Organizational and Team Psychological Safety within Health Care and Public Health Organizations
Hilary Metelko Rosebrook
This chapter covers psychological safety within a group setting and explores what is meant by psychological safety – what it is, why it works, how it works, and how to build it. The role of trust in organizations, adaptive leadership impacts on safety, and leadership behaviors along with strengths and weaknesses are explored. Google will be used as a cast study example.
Why Psychological Safety is Important
Health care organizations are in the business of making people better. In order to stay competitive in this time of payment reform and heightened transparency of organizations’ outcome metrics, improvement and innovation are required. But, in an effort to generate good outcomes, some organizations have created cultures and policies that inadvertently shut down improvement and innovation. Unequal power distribution and status, automatic consequences for honest mistakes, and unwillingness of leadership to consider the opinions of their employees lead to a workplace or team environment where innovation stagnates and broken systems continue. While this is never the aim of an organization, however, it may be an outcome of a culture that lacks psychological safety.
Google conducted a study of the dynamics of effective teams and found psychological safety to be the most important of the elements identified by the research team. Members of teams with high psychological safety were more likely to be successful in areas including generation of revenue, perception of effectiveness, and innovation; in addition, psychological safety was found to decrease staff turnover, demonstrating that the benefits of psychological safety are extensive and transcend discipline.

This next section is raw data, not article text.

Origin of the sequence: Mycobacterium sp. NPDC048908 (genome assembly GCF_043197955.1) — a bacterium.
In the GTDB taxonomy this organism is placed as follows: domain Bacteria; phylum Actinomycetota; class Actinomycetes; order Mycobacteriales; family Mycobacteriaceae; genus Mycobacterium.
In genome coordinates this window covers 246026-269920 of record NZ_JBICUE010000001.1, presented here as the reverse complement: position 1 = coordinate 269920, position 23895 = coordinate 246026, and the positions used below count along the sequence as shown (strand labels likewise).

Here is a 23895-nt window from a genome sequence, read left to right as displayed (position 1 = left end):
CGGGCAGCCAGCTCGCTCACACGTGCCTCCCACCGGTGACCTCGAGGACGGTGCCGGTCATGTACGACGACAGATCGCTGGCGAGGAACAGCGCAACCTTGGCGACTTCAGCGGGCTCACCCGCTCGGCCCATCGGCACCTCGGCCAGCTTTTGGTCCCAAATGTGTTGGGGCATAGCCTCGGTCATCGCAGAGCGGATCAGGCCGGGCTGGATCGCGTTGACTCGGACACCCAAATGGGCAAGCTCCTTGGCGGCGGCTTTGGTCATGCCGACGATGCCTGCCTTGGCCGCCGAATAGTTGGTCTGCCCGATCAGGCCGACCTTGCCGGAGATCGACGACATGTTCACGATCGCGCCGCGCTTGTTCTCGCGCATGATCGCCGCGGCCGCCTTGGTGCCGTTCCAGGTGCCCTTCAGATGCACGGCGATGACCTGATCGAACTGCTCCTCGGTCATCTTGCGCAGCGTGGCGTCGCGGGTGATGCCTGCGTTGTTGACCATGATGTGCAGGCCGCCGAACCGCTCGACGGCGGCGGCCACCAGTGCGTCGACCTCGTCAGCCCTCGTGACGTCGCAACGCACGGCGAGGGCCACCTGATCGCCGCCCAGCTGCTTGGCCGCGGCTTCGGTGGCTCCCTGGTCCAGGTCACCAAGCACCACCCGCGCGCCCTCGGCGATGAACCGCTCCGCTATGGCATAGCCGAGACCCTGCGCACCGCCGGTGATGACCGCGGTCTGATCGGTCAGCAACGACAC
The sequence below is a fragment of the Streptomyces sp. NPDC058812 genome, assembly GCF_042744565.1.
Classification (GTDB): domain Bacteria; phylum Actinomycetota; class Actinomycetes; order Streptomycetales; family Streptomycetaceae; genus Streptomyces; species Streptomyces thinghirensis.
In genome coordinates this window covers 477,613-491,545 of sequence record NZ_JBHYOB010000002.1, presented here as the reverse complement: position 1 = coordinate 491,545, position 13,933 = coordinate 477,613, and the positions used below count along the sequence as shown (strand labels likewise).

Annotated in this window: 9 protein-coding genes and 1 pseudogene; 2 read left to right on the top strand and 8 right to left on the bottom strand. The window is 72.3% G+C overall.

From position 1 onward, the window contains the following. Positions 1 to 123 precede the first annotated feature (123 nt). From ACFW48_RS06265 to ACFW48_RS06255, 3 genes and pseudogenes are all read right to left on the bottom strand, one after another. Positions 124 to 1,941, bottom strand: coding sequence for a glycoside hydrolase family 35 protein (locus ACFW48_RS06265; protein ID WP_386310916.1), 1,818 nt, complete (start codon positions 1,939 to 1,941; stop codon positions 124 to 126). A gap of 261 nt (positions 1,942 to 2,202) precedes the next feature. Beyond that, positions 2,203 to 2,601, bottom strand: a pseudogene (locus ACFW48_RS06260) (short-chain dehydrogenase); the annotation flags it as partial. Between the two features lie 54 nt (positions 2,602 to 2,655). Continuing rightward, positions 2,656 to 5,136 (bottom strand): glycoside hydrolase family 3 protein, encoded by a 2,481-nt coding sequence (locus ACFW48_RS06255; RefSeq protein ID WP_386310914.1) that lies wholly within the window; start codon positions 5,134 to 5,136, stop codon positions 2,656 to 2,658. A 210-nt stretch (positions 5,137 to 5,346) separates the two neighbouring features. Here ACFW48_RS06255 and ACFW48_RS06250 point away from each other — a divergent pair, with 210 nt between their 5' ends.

Most humans practice a behavior known as impression management: filtering words and actions in order to avoid looking ignorant, incompetent, intrusive, or negative. This serves as an effective tool to keep individuals safe. However, it is detrimental to organizations or teams whose work is both uncertain and interdependent (Edmondson, 2014). In order to innovate and learn, individuals must be willing to share their ideas and experiences and must feel that the benefits of doing so outweigh the likely consequences. In order to flip that switch from fear to assurance, leaders must make a conscious effort to cultivate and build psychological safety into the culture of their organizations and teams.
How does psychological safety work?
In Dr. Amy Edmonson’s 2014 TEDx Talk, she defined psychological safety as: “… a belief that one will not be punished or humiliated for speaking up with ideas, questions, concerns, or mistakes.” Frankel, et al outlined the key elements of psychological safety as:
- “Anyone can ask questions without looking stupid.
- Anyone can ask for feedback without looking incompetent.
- Anyone can be respectfully critical without appearing negative.
- Anyone can suggest innovative ideas without being perceived as disruptive.”
Generally, psychological safety allows organization and team members to feel safe collaborating and problem solving together. That can be particularly challenging in teams consisting of members of varying statuses. In these cases, the distribution of power often seems uneven, leading those of lower status or power to feel unsafe contributing to team activities or conversations. When this happens, teams function below their potential, regularly missing opportunities for improvements. Link to Amy Edmondson’s TEDxTalk:
Trust vs. psychological safety